Category Archives: Regulation Updates

What the proposed alcohol range change means for your winery
Posted on 2016-04-18 by Ann Reynolds

Things are looking good for a major update coming for US wineries related to their excise taxes, 5120.17 report, and wine labels. The bill very appropriately named the wine excise tax modernization act  currently under review by congress and now with the support of Congressman Mike Thompson if passed will change the alcohol percentage range on the Table wine tax class.

Currently this still wine tax class covers an alcohol content range of wines from 7 to 14%. (*remember- this means that your wine’s alcohol content would round to 14.0%) With the passing of this bill the range would take a dramatic change to the upper end being 16%. This 2 decimal point change means big things for the majority of US wineries.

  1. It will take a chunk off their TTB excise tax bill. For a winery whose standard practice is to make wines that are always below 16% alcohol (remember- that means rounding to 16.0%) this will mean that instead of paying the higher $1.57 gallon current rate on any of their wines over 14% alcohol, they will now pay all their TTB excise taxes at the lower, “table wine” rate of $1.07/gallon. Now also add in paying their excise taxes under the small producers tax credit and the two will add up to hundreds or thousands of dollars in savings per year for most US wineries.
  2. It will change the way they maintain their required winemaking records, specifically their bulk and bottled wine inventory summaries of all wines they keep at their winery site. Currently wineries are required to be maintaining inventory summaries of all the bulk and bottled wine they store on site, and those summaries are required to track each lot of wine by it’s alcohol content, or TTB tax class.
  3. It will change how they complete their required report of wine premise operations, or 5120.17 report. On this report, like the above mentioned inventory summaries wineries report their winemaking activity numbers based on the alcohol content (tax class) of their wines. For any winery that has been completing this report manually will mean they’ll need to shift how they’ve been keeping track of their wine inventories by alcohol content to then be able to fill out this report per the updated alcohol content ranges of their wines. For wineries which use wine production database software to maintain their wine inventories and generate their TTB 5120.17 reports, the responsibility will fall mostly to their software providers to make the updates.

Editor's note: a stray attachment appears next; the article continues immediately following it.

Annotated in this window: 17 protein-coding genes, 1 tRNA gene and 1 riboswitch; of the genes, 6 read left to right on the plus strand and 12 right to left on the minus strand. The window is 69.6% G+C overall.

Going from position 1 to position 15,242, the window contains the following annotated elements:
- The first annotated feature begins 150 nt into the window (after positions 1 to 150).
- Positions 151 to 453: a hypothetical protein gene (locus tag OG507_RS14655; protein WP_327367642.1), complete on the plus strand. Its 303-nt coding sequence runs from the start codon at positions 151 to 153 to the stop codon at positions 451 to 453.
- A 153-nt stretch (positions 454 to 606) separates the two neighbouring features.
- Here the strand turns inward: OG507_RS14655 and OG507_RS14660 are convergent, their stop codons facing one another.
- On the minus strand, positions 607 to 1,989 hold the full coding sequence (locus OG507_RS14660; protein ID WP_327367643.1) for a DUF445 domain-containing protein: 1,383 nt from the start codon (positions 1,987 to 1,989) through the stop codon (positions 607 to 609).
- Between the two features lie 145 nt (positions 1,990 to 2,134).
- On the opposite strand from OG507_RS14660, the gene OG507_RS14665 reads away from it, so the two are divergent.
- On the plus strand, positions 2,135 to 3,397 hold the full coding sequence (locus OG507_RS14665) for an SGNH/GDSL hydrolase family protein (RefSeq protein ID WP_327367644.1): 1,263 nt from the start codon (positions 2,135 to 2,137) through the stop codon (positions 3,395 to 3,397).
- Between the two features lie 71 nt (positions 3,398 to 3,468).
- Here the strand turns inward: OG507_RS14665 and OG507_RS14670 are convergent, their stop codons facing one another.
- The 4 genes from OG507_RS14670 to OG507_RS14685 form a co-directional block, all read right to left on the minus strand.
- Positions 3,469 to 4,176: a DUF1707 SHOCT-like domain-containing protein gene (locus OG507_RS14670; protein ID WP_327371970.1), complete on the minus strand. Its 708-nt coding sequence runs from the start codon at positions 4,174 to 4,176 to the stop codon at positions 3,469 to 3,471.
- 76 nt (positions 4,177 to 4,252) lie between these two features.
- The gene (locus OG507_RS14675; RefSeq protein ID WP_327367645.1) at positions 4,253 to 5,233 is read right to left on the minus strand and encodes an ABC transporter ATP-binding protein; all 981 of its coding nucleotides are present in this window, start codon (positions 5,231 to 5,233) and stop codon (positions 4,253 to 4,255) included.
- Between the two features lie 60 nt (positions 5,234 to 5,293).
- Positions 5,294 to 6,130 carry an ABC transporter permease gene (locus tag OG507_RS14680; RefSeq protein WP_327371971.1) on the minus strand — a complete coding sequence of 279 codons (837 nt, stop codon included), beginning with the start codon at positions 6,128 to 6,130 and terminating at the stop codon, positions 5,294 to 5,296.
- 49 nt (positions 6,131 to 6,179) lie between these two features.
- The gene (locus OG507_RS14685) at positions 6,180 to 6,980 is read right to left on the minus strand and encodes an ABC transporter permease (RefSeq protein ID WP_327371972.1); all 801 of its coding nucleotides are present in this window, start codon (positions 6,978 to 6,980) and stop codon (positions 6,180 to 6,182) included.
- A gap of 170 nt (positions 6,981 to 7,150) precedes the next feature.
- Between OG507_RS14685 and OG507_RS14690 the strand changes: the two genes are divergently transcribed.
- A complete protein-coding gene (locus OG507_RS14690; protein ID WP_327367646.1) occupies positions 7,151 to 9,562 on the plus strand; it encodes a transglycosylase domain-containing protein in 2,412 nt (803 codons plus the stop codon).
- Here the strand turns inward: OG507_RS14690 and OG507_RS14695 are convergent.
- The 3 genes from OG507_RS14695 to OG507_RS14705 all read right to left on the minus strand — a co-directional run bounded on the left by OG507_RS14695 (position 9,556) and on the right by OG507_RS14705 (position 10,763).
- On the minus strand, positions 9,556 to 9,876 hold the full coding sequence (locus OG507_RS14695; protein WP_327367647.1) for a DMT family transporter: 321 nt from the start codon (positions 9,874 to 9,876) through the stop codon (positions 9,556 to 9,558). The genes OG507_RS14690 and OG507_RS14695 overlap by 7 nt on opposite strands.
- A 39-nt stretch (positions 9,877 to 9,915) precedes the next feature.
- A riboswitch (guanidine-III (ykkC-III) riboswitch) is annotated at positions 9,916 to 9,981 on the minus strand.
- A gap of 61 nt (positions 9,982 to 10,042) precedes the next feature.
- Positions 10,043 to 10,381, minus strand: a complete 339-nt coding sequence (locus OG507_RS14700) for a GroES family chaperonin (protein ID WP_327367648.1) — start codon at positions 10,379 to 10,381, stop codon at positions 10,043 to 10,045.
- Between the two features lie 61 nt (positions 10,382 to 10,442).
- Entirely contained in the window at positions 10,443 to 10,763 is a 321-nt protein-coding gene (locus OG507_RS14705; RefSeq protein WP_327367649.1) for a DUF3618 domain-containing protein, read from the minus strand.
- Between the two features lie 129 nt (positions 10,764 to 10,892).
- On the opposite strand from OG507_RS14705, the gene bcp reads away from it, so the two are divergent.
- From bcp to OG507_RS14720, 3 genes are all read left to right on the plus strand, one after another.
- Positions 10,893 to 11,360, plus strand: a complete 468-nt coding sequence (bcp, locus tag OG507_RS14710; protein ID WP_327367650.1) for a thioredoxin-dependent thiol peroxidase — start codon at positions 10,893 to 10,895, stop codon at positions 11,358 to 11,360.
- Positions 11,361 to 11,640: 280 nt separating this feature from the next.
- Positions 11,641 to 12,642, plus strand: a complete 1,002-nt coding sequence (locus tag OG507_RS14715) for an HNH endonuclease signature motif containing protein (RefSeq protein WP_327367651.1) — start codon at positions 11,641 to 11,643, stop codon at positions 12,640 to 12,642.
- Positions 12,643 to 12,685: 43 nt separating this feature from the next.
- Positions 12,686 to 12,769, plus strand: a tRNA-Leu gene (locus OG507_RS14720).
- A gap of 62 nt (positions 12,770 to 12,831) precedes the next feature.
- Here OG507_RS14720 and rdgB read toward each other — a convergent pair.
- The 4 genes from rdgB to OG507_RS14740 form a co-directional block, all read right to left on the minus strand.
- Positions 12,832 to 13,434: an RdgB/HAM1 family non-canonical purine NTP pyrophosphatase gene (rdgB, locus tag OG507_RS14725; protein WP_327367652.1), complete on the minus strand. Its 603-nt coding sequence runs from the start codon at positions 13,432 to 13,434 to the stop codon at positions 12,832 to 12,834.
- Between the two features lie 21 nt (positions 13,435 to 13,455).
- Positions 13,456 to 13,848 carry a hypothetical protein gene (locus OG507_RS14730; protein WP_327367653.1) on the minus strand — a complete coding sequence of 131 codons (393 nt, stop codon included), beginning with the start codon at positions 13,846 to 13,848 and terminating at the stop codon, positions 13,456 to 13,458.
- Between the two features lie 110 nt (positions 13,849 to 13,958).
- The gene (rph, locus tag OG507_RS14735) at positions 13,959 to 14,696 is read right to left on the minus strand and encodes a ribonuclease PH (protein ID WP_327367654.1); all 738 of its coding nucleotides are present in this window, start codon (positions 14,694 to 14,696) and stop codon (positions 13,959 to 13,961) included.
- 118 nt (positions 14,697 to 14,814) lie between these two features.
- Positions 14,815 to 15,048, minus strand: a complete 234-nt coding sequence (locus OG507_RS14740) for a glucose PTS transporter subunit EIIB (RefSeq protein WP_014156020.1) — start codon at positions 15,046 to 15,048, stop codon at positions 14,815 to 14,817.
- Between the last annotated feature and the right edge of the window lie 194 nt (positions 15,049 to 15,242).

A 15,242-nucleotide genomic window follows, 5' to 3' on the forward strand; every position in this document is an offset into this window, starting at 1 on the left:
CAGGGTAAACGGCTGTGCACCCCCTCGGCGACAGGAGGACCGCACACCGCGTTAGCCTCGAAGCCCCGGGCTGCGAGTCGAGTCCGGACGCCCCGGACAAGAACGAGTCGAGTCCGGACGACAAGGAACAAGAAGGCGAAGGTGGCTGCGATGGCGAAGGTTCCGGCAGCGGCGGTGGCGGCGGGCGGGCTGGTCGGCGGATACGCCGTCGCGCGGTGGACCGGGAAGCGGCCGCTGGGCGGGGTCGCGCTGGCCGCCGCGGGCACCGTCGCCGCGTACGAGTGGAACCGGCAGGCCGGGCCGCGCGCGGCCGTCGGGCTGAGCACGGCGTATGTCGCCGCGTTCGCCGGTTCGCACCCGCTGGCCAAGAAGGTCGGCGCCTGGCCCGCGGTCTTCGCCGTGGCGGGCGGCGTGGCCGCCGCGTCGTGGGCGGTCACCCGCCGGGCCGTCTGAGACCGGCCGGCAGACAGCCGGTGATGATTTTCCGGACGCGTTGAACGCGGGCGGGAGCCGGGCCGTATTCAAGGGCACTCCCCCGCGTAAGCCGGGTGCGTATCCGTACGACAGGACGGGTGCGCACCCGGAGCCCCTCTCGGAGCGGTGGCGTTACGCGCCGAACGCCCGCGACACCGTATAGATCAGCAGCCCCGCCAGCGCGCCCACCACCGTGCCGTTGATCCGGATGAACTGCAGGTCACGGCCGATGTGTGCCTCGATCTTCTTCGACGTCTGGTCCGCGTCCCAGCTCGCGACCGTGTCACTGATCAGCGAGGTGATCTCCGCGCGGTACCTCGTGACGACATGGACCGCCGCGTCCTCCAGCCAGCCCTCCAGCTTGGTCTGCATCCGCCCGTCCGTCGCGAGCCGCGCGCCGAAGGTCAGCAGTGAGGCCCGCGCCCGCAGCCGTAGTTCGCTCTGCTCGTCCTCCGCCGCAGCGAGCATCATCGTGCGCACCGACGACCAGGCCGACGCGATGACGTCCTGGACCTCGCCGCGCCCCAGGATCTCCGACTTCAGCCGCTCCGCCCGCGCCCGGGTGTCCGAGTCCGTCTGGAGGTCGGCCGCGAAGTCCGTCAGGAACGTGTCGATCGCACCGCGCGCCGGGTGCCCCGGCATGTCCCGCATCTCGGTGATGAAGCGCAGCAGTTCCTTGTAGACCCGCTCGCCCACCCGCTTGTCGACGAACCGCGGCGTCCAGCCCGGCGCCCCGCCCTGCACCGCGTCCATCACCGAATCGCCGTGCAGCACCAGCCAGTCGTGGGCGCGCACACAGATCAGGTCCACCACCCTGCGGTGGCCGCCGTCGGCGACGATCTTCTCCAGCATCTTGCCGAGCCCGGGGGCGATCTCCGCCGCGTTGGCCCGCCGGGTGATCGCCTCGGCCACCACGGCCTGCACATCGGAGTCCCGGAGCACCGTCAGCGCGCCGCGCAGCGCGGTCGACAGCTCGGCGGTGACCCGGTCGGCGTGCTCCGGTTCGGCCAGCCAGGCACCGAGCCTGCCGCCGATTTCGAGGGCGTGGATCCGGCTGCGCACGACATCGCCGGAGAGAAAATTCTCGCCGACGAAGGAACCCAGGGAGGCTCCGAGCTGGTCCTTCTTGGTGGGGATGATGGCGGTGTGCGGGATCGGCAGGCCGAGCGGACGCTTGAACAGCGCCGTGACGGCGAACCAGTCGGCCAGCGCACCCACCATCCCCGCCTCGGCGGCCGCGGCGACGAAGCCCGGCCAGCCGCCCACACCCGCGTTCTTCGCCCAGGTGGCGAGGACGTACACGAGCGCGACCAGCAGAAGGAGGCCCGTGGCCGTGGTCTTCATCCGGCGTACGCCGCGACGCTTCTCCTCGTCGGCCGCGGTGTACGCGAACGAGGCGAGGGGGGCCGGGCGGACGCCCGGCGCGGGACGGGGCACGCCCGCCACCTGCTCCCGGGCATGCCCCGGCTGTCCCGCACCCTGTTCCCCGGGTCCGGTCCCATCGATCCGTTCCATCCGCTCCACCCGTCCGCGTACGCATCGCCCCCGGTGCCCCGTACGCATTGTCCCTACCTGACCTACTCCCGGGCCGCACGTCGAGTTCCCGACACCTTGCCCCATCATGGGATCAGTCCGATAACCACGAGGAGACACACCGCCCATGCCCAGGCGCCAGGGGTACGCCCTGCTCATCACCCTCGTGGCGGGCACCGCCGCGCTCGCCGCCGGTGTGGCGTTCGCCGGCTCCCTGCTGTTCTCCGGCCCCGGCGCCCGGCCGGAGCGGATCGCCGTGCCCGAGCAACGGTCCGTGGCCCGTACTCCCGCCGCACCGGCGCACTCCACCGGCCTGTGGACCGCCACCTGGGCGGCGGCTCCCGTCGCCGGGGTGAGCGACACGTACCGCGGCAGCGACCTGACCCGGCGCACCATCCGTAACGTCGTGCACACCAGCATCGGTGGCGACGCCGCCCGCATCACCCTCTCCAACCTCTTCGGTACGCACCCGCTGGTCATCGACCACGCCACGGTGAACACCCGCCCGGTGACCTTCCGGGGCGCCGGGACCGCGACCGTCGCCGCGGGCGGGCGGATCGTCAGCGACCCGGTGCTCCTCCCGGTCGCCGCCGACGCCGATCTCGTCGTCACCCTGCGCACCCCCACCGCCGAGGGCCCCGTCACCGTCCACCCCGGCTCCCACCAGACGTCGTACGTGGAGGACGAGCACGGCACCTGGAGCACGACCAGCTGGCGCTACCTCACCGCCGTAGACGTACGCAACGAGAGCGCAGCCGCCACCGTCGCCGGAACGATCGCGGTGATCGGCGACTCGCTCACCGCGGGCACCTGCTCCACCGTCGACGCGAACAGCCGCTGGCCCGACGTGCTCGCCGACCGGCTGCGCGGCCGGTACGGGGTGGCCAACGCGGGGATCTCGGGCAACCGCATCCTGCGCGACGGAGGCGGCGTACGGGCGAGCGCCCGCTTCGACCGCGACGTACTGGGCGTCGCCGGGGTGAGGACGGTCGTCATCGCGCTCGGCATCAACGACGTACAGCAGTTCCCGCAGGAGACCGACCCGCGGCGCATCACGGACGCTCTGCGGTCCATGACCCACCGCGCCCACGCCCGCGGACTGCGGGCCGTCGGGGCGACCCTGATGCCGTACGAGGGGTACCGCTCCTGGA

4. It will change how they label their wines, specific to the alcohol content. Right now if a winery lists an alcohol content that falls in the table wine tax class (from 7 to 14.0%) then the actual alcohol percentage of that wine may only be within plus or minus 1.5%, without going over 14.0%. So if their label lists 13.5%, that currently means that if the TTB tested that wine for the alcohol content it would have to come back in the range from 12.0 to 14.0% to be in compliance. Now with this proposed change to the table wine’s alcohol range wineries will have more room to take advantage of in the plus or minus 1.5% tolerance range.

I definitely feel that this update to the table wine tax class has been needed for almost two decades now, so I’m glad to see this act at the final stage before becoming reality for TTB winery permit holders.

Stay tuned for more details on when this change would take effect if the bill passes.

Here’s a link to the latest post w/full info from Wine America





The TTB Gets Smart
Posted on 2012-05-07 by Ann Reynolds

I have given kudos to the TTB for several years now for their ongoing efforts to provide resources and helpful information to the wineries and wine businesses across the country that are their “clients”. This is a smart move on their part since any tools or resource information that help wineries be successful interacting with the TTB saves them time and cuts down on phone calls and reports that show up filled out incorrectly. One of the TTB forms that has recently been created in what they call a “smart” version is the excise tax form wineries are required to file.

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